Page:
Maxwell Lincoln Neubacher is a photographer from Markham, Ontario, currently based in Montreal. For the past two years, he has been working as Dime’s in-house photographer, producing their product images and editorials.

After being rejected from Communications at Concordia University, Max enrolled in Philosophy, which he quickly realized was not for him — he transferred into Photography and hasn’t looked back.

Before working on this story, I had run into Max a couple of times through mutual friends. It turns out we have a lot in common. We’re two years apart in age. We’re both products of Concordia’s undergraduate photography program. My job is a lot like Max’s job; I’m the in-house photographer at Saintwoods, the Montreal-based lifestyle brand. Beyond that, we’re both wondering how to operate and create as artists and individuals in such brand-oriented environments.

I got to know Max in the days leading up to his first ever solo show, This Can’t Be It at Forza Gallery. We spent a couple hours at the Dime offices chatting about our starting points in photography, being a commercial photographer in art school, trying to make names for ourselves, and the state of photography right now.

AIDAN MATTHEWS - What lead you to photography? What were some of your first projects like?

MAX NEUBACHER - I started taking photos in 2014, but taking photos seriously, it was probably 2018 when I started school. I came to Montreal for philosophy, which was so random (laughs). Initially, I didn’t get into the program I wanted but I needed to get to Montreal. I got into philosophy, and I was in it for three months, but I was just like, ‘This sucks; I’ll never be a philosopher. I should get the fuck out of here.’ So I switched to photography at Concordia (University).

When I was in Toronto, I was taking the dumbest photos. Not dumb, but mostly friends and skateboarding. There was this ice cream shop in my neighbourhood that my friends’ parents owned, and they asked me to put up ten photos in the shop. I felt like, ‘This is it, I made it,’ (laughs). It was so bad. The photos were all stretched. I tried to print them nice but I was on such a budget. That’s not necessarily a project, but that was one of the first times I felt pride in my work.

AM - You started working at Dime about two years ago. How has your work at Dime affected your photographic practice in general?

MN - I could not be more happy about it. I didn’t have the most experience ever but they gave me a chance. I feel like we’ve both grown a lot. It’s given me space to try new things and in turn, learn a lot.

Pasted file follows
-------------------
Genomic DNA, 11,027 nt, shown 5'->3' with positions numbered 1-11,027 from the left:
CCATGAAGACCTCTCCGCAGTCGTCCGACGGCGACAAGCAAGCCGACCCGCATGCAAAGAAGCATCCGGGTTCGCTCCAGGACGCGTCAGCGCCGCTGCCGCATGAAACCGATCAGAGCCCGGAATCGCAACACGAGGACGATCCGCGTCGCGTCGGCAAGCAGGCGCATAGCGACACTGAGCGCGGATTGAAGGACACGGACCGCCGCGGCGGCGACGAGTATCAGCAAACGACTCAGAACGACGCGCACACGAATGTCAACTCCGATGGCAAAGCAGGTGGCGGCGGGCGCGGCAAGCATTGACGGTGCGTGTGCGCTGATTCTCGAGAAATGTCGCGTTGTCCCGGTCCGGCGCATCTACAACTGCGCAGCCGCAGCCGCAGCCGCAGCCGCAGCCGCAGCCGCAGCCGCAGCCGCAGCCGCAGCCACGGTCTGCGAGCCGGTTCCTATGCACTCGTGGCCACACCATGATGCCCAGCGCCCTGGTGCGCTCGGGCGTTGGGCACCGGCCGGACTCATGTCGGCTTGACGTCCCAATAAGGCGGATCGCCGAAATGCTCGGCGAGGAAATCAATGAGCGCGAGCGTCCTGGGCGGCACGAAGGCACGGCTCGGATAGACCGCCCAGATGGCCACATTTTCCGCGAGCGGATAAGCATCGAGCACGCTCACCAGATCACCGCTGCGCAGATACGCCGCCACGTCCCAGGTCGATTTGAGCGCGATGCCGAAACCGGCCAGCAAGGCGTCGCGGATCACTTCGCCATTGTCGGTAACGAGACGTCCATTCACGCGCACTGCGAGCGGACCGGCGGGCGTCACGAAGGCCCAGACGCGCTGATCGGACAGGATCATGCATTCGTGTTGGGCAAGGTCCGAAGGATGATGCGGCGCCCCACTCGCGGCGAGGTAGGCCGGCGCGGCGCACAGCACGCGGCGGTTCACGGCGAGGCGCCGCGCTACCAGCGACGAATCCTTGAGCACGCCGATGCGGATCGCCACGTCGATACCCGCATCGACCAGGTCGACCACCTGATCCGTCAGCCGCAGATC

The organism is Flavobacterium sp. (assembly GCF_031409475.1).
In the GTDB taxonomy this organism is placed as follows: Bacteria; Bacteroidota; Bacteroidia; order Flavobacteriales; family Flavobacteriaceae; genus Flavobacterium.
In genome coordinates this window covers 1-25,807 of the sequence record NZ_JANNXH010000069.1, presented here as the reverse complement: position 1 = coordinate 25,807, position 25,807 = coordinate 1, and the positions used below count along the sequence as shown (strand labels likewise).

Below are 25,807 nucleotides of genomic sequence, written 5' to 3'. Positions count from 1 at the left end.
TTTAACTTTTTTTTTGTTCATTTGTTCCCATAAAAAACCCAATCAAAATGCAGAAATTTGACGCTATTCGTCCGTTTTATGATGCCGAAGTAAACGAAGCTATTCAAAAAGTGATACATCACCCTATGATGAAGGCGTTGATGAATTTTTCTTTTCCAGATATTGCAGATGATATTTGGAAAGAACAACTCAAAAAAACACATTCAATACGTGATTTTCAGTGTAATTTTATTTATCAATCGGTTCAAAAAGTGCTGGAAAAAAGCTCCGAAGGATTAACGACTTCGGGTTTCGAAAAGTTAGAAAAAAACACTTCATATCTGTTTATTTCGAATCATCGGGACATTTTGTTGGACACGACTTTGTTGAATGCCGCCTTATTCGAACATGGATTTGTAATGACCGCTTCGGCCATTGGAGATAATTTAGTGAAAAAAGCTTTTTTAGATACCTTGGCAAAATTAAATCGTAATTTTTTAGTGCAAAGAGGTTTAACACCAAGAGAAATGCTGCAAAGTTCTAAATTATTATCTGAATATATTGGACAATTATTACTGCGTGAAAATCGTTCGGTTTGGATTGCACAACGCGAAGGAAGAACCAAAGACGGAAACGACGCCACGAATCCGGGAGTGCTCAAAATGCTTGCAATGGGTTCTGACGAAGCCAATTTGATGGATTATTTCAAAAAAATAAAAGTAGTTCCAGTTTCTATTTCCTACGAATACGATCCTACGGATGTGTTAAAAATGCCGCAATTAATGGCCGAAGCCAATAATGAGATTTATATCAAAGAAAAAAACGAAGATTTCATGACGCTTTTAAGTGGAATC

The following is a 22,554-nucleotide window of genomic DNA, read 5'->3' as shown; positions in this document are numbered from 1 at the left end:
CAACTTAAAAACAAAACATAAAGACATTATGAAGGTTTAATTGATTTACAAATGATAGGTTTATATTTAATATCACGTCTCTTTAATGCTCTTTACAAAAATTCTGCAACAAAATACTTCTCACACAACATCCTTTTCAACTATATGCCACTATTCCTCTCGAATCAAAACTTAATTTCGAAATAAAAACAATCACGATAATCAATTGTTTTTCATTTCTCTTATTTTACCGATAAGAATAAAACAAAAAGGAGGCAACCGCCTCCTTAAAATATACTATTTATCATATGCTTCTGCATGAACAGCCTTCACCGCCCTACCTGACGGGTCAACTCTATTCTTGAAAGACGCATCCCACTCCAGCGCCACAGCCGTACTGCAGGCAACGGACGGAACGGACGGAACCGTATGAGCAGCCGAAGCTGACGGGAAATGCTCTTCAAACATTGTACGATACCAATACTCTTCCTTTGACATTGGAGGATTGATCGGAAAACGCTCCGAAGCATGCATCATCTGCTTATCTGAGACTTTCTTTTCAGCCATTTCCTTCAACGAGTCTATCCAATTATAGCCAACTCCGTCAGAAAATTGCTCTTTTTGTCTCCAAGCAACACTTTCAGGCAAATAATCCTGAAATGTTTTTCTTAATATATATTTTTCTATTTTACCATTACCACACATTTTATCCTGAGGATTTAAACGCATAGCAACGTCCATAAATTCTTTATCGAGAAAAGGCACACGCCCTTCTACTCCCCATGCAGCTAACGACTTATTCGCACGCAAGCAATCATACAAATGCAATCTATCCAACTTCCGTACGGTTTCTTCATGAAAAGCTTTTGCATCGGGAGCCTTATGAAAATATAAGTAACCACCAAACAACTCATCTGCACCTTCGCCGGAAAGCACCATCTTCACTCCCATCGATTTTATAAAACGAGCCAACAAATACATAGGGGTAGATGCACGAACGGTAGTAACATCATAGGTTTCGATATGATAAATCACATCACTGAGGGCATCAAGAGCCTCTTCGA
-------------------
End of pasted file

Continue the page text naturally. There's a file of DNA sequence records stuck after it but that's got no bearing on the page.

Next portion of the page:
At the same time, I don’t want to become associated with just Dime. I love them and I want to be here forever, but I don’t want that to be the only work I do. Balancing working here and then trying to get my own work outside of here has been going well, but it’s been a learning process. I’m always wondering how I could go beyond this. Not in the sense of leaving this place or using them, but just in terms of getting my name out there.

AM - Your style is very candid and humouristic. Your subjects come off super laid-back, and often, you’re working with your friends, even on big campaigns. How did you develop your style of photography?

MN - I’m still trying to figure out my style, but I guess yeah, it’s always homies and trying to make everything feel comfortable. When I bring people in that I’ve known for years, I know we’re going to get along and the photos are going to look super relaxed and uncomplicated. But, I want to include everybody. I find a lot of the fashion stuff is corny. Like, wow you’re really trying to be the coolest. I’m a fashion photographer and this is my model. I don’t need all of that.

AM - Who are some of your favourites/influences?

MN - I’ve always been the worst at remembering photographers’ names. But right now, I’m a huge fan of Cian Moore. Everything he’s doing is out of this world. I pay attention to a lot of photographers, but I’ve really found that anytime I try to emulate someone’s style or something I’ve seen, it looks like I’m trying too hard, and it doesn’t work.

AM - And this is your first gallery show?

Yeah, I mean, aside from the ice cream shop (laughs). There’s been a couple smaller things, but nah, I’ve never considered myself able to do that [a solo show].